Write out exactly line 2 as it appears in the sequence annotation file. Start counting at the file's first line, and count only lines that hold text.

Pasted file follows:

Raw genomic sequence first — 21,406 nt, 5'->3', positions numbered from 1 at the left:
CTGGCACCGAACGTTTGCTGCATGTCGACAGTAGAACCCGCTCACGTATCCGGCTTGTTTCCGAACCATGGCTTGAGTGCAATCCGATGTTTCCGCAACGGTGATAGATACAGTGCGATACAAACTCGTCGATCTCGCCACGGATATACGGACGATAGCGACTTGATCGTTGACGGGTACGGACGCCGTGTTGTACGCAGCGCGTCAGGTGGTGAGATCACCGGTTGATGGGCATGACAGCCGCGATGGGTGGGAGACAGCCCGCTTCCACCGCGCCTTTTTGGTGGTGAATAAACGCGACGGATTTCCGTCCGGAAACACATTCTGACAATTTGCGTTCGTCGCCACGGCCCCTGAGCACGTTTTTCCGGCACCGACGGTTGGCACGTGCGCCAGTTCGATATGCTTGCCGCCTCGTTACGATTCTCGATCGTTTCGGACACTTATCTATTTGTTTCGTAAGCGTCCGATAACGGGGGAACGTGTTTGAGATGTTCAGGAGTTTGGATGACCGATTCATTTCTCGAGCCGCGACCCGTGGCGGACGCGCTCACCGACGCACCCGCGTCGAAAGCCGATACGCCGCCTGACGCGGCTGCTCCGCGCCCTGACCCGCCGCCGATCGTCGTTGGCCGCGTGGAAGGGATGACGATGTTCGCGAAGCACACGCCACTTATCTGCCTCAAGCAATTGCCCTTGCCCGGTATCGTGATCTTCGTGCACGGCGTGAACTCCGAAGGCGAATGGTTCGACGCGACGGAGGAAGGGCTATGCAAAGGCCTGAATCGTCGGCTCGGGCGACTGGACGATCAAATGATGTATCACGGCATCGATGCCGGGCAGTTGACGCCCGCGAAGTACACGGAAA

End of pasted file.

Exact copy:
CTGGCACCGAACGTTTGCTGCATGTCGACAGTAGAACCCGCTCACGTATCCGGCTTGTTTCCGAACCATGGCTTGAGTGCAATCCGATGTTTCCGCAACGGTGATAGATACAGTGCGATACAAACTCGTCGATCTCGCCACGGATATACGGACGATAGCGACTTGATCGTTGACGGGTACGGACGCCGTGTTGTACGCAGCGCGTCAGGTGGTGAGATCACCGGTTGATGGGCATGACAGCCGCGATGGGTGGGAGACAGCCCGCTTCCACCGCGCCTTTTTGGTGGTGAATAAACGCGACGGATTTCCGTCCGGAAACACATTCTGACAATTTGCGTTCGTCGCCACGGCCCCTGAGCACGTTTTTCCGGCACCGACGGTTGGCACGTGCGCCAGTTCGATATGCTTGCCGCCTCGTTACGATTCTCGATCGTTTCGGACACTTATCTATTTGTTTCGTAAGCGTCCGATAACGGGGGAACGTGTTTGAGATGTTCAGGAGTTTGGATGACCGATTCATTTCTCGAGCCGCGACCCGTGGCGGACGCGCTCACCGACGCACCCGCGTCGAAAGCCGATACGCCGCCTGACGCGGCTGCTCCGCGCCCTGACCCGCCGCCGATCGTCGTTGGCCGCGTGGAAGGGATGACGATGTTCGCGAAGCACACGCCACTTATCTGCCTCAAGCAATTGCCCTTGCCCGGTATCGTGATCTTCGTGCACGGCGTGAACTCCGAAGGCGAATGGTTCGACGCGACGGAGGAAGGGCTATGCAAAGGCCTGAATCGTCGGCTCGGGCGACTGGACGATCAAATGATGTATCACGGCATCGATGCCGGGCAGTTGACGCCCGCGAAGTACACGGAAA